On Oct.15, the Office of Sustainability held a discussion on Women in the Workplace fueled by free coffee and led by panelists with real life experience working in “a man’s world.”
The three panelists each brought something different to the table. Tonya Mitchell is Campus Executive Chef at Aramark and is famed for her appearance on the Food Network’s Chopped. “You have to carry your own set of cajunas,” was her advice to attendees.
Amanda Baldwin serves as Development and Program Manager for the Center for Women, a nonprofit focused on empowering women and promoting equality across gender, race and sexual identity.
Jen Jones came from right here on campus, as Facilities Coordinator for the Office of Sustainability. She spoke about having to prove herself as willing to “get dirty and get the job done” to the men around her at work.
After brief introductions, panelists split up to lead round table discussions where, coffee mugs in hand, participants shared personal experience and insights about equality and discrimination based on race, gender or sexuality.
“I wanted to create a safe space for people to just talk, share, and learn about the issue and each other.” said event organizer Nicole Fernandez. “Often times I find that conversations about social justice are either tinged with despair and frustration, or are screaming matches/Facebook comment wars where each person involved tries to ‘out-debate’ the other.”
“This serves as a way to not only approach the conversation/dialogue on the same footing, but also connect and collaborate.”
From gaps in income and education, to chauvinistic or white-dominated workplace culture, everyone has seen inequality in some form, whether it is conscious or not. Panelists showed how important it is for women to have representation in the workplace.
“A lot of times there are things we consider female traits, for example communication and collaboration, those things aren’t seen with as much value as sales or getting a certain number of accounts,” Baldwin said. “We’re helping corporations to see that you’re going to create a more well-rounded product when you have the values of both different traits.”
The event was timed perfectly with the release of a Report on the Status of Women in S.C. by the Center for Women.
“We’re not only looking to educate women, but we’re also looking to advocate on behalf of them,” said Baldwin.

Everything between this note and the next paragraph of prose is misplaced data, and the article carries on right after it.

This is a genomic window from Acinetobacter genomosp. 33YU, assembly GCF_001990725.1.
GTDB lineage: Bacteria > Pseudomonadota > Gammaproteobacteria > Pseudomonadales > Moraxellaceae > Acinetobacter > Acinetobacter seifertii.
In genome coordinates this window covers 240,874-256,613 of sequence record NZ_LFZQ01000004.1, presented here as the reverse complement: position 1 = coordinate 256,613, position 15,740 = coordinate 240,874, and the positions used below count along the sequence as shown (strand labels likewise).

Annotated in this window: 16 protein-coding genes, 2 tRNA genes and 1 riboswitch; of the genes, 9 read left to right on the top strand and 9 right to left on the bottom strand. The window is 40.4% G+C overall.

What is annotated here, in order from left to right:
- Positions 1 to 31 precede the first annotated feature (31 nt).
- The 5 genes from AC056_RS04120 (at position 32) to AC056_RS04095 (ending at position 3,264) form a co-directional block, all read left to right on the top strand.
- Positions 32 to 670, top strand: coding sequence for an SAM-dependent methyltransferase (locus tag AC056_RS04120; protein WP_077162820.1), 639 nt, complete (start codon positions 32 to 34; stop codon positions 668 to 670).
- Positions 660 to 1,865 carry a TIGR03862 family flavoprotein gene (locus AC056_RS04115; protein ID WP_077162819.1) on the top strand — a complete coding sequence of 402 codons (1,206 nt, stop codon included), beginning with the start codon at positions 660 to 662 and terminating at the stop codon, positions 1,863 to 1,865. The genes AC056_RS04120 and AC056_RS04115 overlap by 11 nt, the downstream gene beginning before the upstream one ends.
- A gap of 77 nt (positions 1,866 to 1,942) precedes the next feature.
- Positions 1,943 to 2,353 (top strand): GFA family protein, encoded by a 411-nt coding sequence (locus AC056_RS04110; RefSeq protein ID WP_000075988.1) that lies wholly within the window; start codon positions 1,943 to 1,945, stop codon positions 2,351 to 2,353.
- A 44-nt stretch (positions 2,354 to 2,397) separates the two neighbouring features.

The report showed the progress, or lack thereof, that women and minorities in South Carolina have made. Not surprisingly, we still have a long way to go.
Equality in the workplace doesn’t end with payroll and hiring practices, though. The report covers inequity in health, safety and education, all of which affect the ability of women and minorities to work and ensure economic security.
Baldwin highlighted the fact that out of the 43 publicly traded companies in South Carolina, only Blackbaud has at least 30 percent female representation on their board – the percentage deemed necessary for sufficient participation in decision making. The national average for female board representation is currently at 16.6 percent.
The report showed that for every dollar a white man makes, a white woman only makes $0.77. It doesn’t end there. An Asian woman will only make $0.68, an African American woman makes $0.58 and a Hispanic woman makes $0.52, nearly half of what a white man would make.
Gaps in industry and education show that there is still a disparity between men and women in Computer Science, Engineering and Marketing, even though women control 80 percent of consumer spending.
There’s more to social justice than workplace equality. The next Social Justice Coffee Hour is on Nov.19, and will focus on Veterans Experiencing Homelessness as a part of Hunger and Homelessness Awareness Week on campus.
“I would want to see Social Justice Coffee Hour become an established part of campus culture,” said Fernandez. “It was really awesome to hear that people were exchanging information and talking about working together – definitely brought warm fuzzies to my insides.”